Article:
Issue - meetings
Welfare Reform Update – Universal Credit Roll Out
- Enc. 1 - UC End of Year Report 2017-18, item 37 PDF 703 KB
- Enc. 2 - Letter to Local Authority, item 37 PDF 41 KB
(a) That the Committee supports the report and ongoing work to manage the impacts that Welfare Reform have and will continue to have upon Flintshire’s most vulnerable households;
(b) That the Committee notes the changes to grant funding arrangements for Universal Support as announced by Central Government on 1 October 2018; and
(c) That the Committee writes to the Department of Work and Pensions outlining its concerns around the possible risks to the Council in proposed changes to grant funding arrangements for Universal Support.
The Chief Officer (Housing and Assets) introduced a report detailing the impact of the Universal Credit (UC) ‘full service’ rollout and other welfare reforms, together with the work being undertaken by the Welfare Reform Response team to support affected residents in Flintshire.
The Benefits Manager provided an update on affected households at June 2018. There was a reduction in the number of households affected by the lowered benefit cap, however there was still a significant loss to their collective income. Of the 101 affected households, 85 were being supported through Discretionary Housing Payments (DHPs) to make changes to manage their income better. The majority of households affected by the spare room subsidy were Local Authority tenants under-occupying by one bedroom. DHPs were being awarded to eligible tenants of registered social landlords to mitigate the impact of the subsidy, however this was becoming a longer term solution mainly due to the lack of available smaller properties.
A range of support was being accessed by Flintshire’s UC customers where numbers had increased by 337%. Assisted Digital Support through Flintshire Connects centres helped residents to manage their claims and communicate with the Department of Work & Pensions (DWP). Demand for Personal Budgeting Support had led to an increase in surgeries throughout the County and the same team also carried out ‘wraparound’ support to signpost individuals to specialist financial advice. However, a large proportion of time was taken up verifying or challenging calculations which resulted in further appointments and delayed payments. The proposed changes in funding for Assisted Digital Support and Personal Budgeting Support by the DWP from April 2019 were a major concern and the uncertainty of how that support would continue with Citizens’ Advice Bureaus. This early support was crucial to prevent escalation into a worsening position, and the risk to the Council and residents had been raised at national level. Other concerns escalated for consideration included different approaches to dealing with the removal of names off joint tenancies and tackling backdated UC applications.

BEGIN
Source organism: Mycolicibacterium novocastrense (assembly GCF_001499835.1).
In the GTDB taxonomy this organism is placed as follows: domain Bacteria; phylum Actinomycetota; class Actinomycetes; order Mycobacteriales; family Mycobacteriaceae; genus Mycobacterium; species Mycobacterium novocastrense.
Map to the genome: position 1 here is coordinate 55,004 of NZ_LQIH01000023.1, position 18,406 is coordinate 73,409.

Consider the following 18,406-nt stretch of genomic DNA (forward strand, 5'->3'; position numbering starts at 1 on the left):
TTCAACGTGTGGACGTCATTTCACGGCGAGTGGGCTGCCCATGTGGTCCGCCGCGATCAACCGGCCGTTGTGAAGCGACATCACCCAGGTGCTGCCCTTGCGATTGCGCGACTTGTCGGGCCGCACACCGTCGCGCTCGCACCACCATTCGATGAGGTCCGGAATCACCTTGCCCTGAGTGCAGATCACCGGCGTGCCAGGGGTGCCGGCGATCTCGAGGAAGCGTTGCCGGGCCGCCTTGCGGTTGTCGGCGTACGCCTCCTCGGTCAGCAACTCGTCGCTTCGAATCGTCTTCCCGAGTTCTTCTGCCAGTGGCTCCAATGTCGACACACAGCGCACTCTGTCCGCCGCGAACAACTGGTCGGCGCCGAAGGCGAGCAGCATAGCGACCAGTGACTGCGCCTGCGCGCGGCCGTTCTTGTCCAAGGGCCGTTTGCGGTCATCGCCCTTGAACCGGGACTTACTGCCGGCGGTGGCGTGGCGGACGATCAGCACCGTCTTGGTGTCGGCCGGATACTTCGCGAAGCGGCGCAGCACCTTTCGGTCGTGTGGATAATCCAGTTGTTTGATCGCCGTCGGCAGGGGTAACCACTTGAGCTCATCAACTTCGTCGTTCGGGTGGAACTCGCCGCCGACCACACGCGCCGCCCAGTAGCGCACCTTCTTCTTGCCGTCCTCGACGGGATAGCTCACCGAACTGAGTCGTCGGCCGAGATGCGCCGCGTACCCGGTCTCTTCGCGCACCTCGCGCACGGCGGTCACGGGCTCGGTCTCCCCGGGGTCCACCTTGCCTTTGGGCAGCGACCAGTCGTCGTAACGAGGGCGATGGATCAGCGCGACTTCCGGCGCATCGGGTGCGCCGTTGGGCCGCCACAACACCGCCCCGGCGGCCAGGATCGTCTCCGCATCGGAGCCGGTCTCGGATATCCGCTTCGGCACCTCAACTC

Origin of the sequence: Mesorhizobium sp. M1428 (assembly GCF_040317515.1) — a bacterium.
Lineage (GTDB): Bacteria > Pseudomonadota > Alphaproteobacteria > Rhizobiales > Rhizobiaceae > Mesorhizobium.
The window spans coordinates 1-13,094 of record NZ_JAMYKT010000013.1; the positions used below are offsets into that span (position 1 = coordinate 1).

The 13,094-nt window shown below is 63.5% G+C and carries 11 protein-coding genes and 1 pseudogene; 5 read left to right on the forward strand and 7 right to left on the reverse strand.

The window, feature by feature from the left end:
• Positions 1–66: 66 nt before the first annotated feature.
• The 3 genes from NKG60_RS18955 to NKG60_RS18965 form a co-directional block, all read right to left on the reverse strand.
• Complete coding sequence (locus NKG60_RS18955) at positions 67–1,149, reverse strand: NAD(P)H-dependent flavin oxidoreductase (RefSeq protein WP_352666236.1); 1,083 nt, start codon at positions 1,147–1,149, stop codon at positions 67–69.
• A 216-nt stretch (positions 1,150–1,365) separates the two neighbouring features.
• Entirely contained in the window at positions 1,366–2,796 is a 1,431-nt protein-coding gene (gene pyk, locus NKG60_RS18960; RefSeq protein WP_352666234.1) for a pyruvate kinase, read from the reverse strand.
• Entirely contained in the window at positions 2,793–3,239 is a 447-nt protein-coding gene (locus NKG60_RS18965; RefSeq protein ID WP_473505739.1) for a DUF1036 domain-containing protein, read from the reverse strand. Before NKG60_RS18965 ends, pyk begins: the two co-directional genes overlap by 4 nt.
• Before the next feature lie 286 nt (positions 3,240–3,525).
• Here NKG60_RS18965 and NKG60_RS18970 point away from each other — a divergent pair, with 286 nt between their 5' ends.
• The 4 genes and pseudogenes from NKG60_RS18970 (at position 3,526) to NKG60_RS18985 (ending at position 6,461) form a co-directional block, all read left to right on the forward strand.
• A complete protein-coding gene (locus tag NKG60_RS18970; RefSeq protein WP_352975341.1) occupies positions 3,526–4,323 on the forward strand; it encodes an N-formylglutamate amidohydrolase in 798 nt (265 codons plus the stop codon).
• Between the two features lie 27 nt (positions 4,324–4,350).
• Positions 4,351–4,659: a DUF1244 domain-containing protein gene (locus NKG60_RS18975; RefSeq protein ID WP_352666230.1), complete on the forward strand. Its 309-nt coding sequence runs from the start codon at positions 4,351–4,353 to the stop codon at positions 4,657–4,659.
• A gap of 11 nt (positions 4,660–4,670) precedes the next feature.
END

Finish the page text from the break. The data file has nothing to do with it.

Councillor Attridge spoke of his pride in the team’s achievements on the service and he gave assurance that representations continued to be made on the uncertainty of future funding arrangements.
Councillor Dolphin also praised the team and said that the DWP should take notice of the concerns raised by the Council given its involvement in the pilot scheme. In response to questions, the Benefits Manager explained that as DHP funding was subject to change by the DWP, it was intended as a short-term solution to support residents affected by welfare reforms (as well as some individuals not affected). She explained that the difficulties in removing a name from a joint social housing tenancy had been conveyed to the national steering group and that this, along with other UC elements, impacted negatively on rent arrears. It was agreed that the Service Manager (Customer Support) would provide details of the number of tenants affected by the spare room subsidy who were waiting to move to smaller accommodation which was currently in ... view the full minutes text for item 37